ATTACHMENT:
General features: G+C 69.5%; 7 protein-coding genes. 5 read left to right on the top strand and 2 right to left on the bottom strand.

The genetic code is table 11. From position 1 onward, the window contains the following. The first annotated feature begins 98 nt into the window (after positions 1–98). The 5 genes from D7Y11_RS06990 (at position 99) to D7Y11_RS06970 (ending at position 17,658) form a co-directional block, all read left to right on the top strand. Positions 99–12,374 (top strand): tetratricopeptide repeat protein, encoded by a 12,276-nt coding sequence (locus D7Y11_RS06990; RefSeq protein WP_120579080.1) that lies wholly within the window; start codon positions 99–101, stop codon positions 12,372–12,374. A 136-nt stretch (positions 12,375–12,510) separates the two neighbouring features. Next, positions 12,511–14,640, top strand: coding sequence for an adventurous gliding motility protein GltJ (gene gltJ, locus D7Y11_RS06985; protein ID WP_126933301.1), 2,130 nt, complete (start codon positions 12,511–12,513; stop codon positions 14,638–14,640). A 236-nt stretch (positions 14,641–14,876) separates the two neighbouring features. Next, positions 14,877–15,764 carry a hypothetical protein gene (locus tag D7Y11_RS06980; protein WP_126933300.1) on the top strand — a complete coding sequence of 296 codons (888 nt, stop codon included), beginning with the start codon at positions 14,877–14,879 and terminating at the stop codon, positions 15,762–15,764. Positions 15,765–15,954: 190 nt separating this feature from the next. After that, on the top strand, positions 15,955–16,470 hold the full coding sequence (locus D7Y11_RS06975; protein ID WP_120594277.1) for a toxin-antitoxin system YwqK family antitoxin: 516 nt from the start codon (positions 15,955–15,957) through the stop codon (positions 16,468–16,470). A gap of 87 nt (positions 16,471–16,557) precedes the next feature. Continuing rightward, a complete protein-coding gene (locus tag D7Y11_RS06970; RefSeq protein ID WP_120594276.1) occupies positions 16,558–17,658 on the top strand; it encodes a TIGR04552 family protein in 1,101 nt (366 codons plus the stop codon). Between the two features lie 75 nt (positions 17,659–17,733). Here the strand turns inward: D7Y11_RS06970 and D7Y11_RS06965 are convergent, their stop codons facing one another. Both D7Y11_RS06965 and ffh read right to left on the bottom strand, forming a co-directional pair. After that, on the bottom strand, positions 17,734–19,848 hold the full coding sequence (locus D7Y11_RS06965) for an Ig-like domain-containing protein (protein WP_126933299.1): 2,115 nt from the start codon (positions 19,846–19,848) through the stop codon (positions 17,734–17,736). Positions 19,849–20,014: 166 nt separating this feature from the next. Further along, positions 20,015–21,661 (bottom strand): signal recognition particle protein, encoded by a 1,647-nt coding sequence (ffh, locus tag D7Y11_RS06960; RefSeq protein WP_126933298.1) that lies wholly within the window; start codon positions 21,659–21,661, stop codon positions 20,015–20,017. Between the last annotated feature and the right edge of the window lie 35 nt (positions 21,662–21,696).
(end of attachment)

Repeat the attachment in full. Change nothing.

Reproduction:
General features: G+C 69.5%; 7 protein-coding genes. 5 read left to right on the top strand and 2 right to left on the bottom strand.

The genetic code is table 11. From position 1 onward, the window contains the following. The first annotated feature begins 98 nt into the window (after positions 1–98). The 5 genes from D7Y11_RS06990 (at position 99) to D7Y11_RS06970 (ending at position 17,658) form a co-directional block, all read left to right on the top strand. Positions 99–12,374 (top strand): tetratricopeptide repeat protein, encoded by a 12,276-nt coding sequence (locus D7Y11_RS06990; RefSeq protein WP_120579080.1) that lies wholly within the window; start codon positions 99–101, stop codon positions 12,372–12,374. A 136-nt stretch (positions 12,375–12,510) separates the two neighbouring features. Next, positions 12,511–14,640, top strand: coding sequence for an adventurous gliding motility protein GltJ (gene gltJ, locus D7Y11_RS06985; protein ID WP_126933301.1), 2,130 nt, complete (start codon positions 12,511–12,513; stop codon positions 14,638–14,640). A 236-nt stretch (positions 14,641–14,876) separates the two neighbouring features. Next, positions 14,877–15,764 carry a hypothetical protein gene (locus tag D7Y11_RS06980; protein WP_126933300.1) on the top strand — a complete coding sequence of 296 codons (888 nt, stop codon included), beginning with the start codon at positions 14,877–14,879 and terminating at the stop codon, positions 15,762–15,764. Positions 15,765–15,954: 190 nt separating this feature from the next. After that, on the top strand, positions 15,955–16,470 hold the full coding sequence (locus D7Y11_RS06975; protein ID WP_120594277.1) for a toxin-antitoxin system YwqK family antitoxin: 516 nt from the start codon (positions 15,955–15,957) through the stop codon (positions 16,468–16,470). A gap of 87 nt (positions 16,471–16,557) precedes the next feature. Continuing rightward, a complete protein-coding gene (locus tag D7Y11_RS06970; RefSeq protein ID WP_120594276.1) occupies positions 16,558–17,658 on the top strand; it encodes a TIGR04552 family protein in 1,101 nt (366 codons plus the stop codon). Between the two features lie 75 nt (positions 17,659–17,733). Here the strand turns inward: D7Y11_RS06970 and D7Y11_RS06965 are convergent, their stop codons facing one another. Both D7Y11_RS06965 and ffh read right to left on the bottom strand, forming a co-directional pair. After that, on the bottom strand, positions 17,734–19,848 hold the full coding sequence (locus D7Y11_RS06965) for an Ig-like domain-containing protein (protein WP_126933299.1): 2,115 nt from the start codon (positions 19,846–19,848) through the stop codon (positions 17,734–17,736). Positions 19,849–20,014: 166 nt separating this feature from the next. Further along, positions 20,015–21,661 (bottom strand): signal recognition particle protein, encoded by a 1,647-nt coding sequence (ffh, locus tag D7Y11_RS06960; RefSeq protein WP_126933298.1) that lies wholly within the window; start codon positions 21,659–21,661, stop codon positions 20,015–20,017. Between the last annotated feature and the right edge of the window lie 35 nt (positions 21,662–21,696).